The coronavirus outbreak has changed so many aspects of our daily lives, and how to resume normal life again is immensely complicated. There are a multitude of factors that affect you, your work, your family, and your social life. The right way will be different for everybody.
If you are stuck about how to resume training, and especially whether or not to go to the gym, consider the following factors.
Were you one of the lucky ones who snagged exercise equipment in early March, when it was still available? Or did you already have a home gym set up? If so, you are one of the lucky ones. In this case, you can stay home and continue your program. If you don’t have equipment and you are still nervous to go in a gym, then you will have to make a way. You can dig into bodyweight, equipment-free exercises, make your own implements, or begin a walk/jog/stairs type program while you wait on equipment to ship.
Everyone has heard the same advice ad nauseum: stay home if you’re sick, wash your hands, wash your equipment, cover your mouth, use hand sanitizer. Of course, these are things we should be doing always. Does your gym enforce and encourage these habits? Do you feel they are taking the situation as seriously as you would like them to? Of course this is different for everybody. You might feel like a big gym can’t possibly handle the amount of people and germs safely, so you might look for a small boutique gym. You might feel like the boutique gym is too small and restrictive to lower the risk of transmission, so you seek a larger gym. This is completely dependent on your comfort level.
Here, I am referring to your gym’s social culture. If you have a lifting group, or lifting partner, or you just like seeing the same familiar faces, you might be ready to get back to the gym for that reason alone. Many people I know rely on the camaraderie as a large part of their mental health. Some people who struggle with depression, anxiety, and bad habits need the benefits of their gym routine in a greater way than they are at risk for covid. I love Hyde Park Gym’s member base, and I’ve been so sad missing updates on everybody’s lives!
Your Personal Risk Level
Finally, and perhaps most importantly, consider your risk level. If you are in a high risk category, you might choose to stay home longer. Similarly, if you care for or live with someone who is high risk, your decision might be more conservative. If you are struggling emotionally and need to connect, getting back in the gym (with proper precautions) might be worth the risk.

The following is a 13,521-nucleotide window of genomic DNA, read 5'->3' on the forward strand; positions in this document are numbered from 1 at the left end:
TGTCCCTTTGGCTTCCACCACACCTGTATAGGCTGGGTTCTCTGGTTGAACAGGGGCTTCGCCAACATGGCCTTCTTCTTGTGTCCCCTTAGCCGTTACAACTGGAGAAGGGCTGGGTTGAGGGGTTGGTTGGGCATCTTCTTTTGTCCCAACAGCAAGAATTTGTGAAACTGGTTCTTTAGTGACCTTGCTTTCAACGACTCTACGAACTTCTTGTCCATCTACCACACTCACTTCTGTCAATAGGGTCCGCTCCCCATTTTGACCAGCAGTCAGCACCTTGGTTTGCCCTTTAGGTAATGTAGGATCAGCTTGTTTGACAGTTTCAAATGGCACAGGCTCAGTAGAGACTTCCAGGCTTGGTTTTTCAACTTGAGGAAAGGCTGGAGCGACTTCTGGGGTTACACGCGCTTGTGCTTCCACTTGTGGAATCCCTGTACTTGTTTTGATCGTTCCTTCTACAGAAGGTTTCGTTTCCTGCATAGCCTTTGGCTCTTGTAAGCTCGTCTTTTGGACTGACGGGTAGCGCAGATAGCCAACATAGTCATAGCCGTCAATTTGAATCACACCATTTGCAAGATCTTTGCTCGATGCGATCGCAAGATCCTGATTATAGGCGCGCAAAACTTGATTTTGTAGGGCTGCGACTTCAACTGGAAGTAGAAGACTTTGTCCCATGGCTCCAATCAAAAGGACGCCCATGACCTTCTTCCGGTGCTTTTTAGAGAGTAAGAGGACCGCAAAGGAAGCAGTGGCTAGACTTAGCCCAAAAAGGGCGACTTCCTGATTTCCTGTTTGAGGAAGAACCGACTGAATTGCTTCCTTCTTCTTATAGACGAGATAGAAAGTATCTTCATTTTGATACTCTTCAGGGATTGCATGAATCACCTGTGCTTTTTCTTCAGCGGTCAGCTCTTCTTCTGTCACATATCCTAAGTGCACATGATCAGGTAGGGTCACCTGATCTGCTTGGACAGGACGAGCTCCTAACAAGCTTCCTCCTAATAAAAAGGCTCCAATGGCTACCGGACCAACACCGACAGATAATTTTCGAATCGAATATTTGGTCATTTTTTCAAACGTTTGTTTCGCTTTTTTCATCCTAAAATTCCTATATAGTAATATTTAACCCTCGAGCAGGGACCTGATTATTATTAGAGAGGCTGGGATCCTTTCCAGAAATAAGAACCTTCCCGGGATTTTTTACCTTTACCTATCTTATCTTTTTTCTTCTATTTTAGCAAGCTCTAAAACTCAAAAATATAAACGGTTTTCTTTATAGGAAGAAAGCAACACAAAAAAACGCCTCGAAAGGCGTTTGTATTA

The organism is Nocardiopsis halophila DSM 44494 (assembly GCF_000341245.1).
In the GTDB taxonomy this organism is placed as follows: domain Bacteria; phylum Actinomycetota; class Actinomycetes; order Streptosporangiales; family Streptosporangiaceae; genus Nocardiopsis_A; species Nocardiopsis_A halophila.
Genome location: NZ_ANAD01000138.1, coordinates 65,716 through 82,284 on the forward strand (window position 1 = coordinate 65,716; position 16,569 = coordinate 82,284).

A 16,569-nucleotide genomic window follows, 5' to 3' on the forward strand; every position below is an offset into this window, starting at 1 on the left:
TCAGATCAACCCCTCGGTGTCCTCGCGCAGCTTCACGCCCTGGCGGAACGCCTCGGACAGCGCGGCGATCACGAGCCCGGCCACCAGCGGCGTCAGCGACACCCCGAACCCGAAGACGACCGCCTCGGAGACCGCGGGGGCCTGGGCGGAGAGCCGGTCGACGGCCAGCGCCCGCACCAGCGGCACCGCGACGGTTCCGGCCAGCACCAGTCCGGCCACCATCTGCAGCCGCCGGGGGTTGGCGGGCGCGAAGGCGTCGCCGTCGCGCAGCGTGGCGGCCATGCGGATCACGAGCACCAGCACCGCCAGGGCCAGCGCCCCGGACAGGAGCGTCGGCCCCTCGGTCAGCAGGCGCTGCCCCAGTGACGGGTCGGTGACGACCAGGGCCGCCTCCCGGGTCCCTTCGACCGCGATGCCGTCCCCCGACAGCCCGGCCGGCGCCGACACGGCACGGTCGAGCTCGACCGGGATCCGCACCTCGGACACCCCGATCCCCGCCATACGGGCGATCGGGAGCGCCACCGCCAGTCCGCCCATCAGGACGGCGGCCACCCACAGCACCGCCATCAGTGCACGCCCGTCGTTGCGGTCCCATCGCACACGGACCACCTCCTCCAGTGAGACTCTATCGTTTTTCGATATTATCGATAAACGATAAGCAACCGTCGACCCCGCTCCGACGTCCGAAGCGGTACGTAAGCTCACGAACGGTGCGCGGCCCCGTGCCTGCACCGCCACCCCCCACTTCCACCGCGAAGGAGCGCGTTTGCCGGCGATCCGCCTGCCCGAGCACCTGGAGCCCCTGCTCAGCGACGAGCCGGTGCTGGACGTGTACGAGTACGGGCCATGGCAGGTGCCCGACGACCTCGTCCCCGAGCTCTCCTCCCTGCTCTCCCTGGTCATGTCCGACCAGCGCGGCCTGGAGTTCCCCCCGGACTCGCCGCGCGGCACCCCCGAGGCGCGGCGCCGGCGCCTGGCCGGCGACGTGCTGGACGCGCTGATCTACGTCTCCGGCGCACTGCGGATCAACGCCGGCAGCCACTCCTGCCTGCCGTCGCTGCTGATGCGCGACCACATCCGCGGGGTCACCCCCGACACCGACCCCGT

My Return – to – Gym Plan
That was 500 words to say, it’s your choice! I wish I could just tell you the answer, but you have to decide for yourself. As for me, I have decided that I miss my clients, I miss my friends at the gym, I miss having a job, and since I am low risk, I am going to go back to the gym. For now, I will be training clients outside. We have plenty of equipment and can get complete, challenging training sessions in the fresh air and sunshine.
Please reach out if I can help you get started or resume your training. It’s time to take care of your health, so let’s begin!
James smith says
I think Hyde Park Gym is doing a very good job at being covid-safe. It has always been a gym with a lot of cranky rules (which usually have an important purpose, in fact!), so a controlled, pretty serious atmosphere is already the norm there. The first thing you do when you walk-in, head for the bathroom, wash your hands. There is lots of sanitizer and paper towels everywhere, to wipe your benches and weights and bars, and people do it. It goes without saying that face masks are required. Number of people per room is severely limited, and there is an outside workout area set up: that is where Kathryn is!
Kathryn Alexander says
Jim, hi! You’re so right about the cranky rules! Haha! But you’re also right about them serving a purpose. I think the Hyde Park community has done a great job, too. It’s reassuring. And yep, I’m still out there in the pen!
Thanks for the comment and see you at the gym soon!